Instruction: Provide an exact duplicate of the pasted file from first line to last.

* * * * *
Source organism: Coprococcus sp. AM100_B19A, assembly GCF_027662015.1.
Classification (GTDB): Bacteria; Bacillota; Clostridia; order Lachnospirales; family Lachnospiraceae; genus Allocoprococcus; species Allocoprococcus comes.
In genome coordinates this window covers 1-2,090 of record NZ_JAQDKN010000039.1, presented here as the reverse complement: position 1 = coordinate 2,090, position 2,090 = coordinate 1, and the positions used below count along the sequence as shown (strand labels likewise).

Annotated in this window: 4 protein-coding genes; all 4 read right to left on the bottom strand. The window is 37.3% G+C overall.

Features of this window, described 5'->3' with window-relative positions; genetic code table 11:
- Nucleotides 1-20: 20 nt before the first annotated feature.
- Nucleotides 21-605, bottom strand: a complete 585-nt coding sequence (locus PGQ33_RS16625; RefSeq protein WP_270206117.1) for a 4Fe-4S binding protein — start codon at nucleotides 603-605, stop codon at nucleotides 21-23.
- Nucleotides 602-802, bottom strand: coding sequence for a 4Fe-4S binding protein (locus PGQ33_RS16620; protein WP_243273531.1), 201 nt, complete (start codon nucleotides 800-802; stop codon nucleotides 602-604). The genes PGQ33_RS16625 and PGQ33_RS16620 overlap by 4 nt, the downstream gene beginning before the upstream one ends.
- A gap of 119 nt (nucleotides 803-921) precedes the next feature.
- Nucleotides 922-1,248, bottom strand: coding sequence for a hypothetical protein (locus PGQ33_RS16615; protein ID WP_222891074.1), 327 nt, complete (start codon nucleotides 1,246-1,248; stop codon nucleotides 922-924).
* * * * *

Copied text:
Source organism: Coprococcus sp. AM100_B19A, assembly GCF_027662015.1.
Classification (GTDB): Bacteria; Bacillota; Clostridia; order Lachnospirales; family Lachnospiraceae; genus Allocoprococcus; species Allocoprococcus comes.
In genome coordinates this window covers 1-2,090 of record NZ_JAQDKN010000039.1, presented here as the reverse complement: position 1 = coordinate 2,090, position 2,090 = coordinate 1, and the positions used below count along the sequence as shown (strand labels likewise).

Annotated in this window: 4 protein-coding genes; all 4 read right to left on the bottom strand. The window is 37.3% G+C overall.

Features of this window, described 5'->3' with window-relative positions; genetic code table 11:
- Nucleotides 1-20: 20 nt before the first annotated feature.
- Nucleotides 21-605, bottom strand: a complete 585-nt coding sequence (locus PGQ33_RS16625; RefSeq protein WP_270206117.1) for a 4Fe-4S binding protein — start codon at nucleotides 603-605, stop codon at nucleotides 21-23.
- Nucleotides 602-802, bottom strand: coding sequence for a 4Fe-4S binding protein (locus PGQ33_RS16620; protein WP_243273531.1), 201 nt, complete (start codon nucleotides 800-802; stop codon nucleotides 602-604). The genes PGQ33_RS16625 and PGQ33_RS16620 overlap by 4 nt, the downstream gene beginning before the upstream one ends.
- A gap of 119 nt (nucleotides 803-921) precedes the next feature.
- Nucleotides 922-1,248, bottom strand: coding sequence for a hypothetical protein (locus PGQ33_RS16615; protein ID WP_222891074.1), 327 nt, complete (start codon nucleotides 1,246-1,248; stop codon nucleotides 922-924).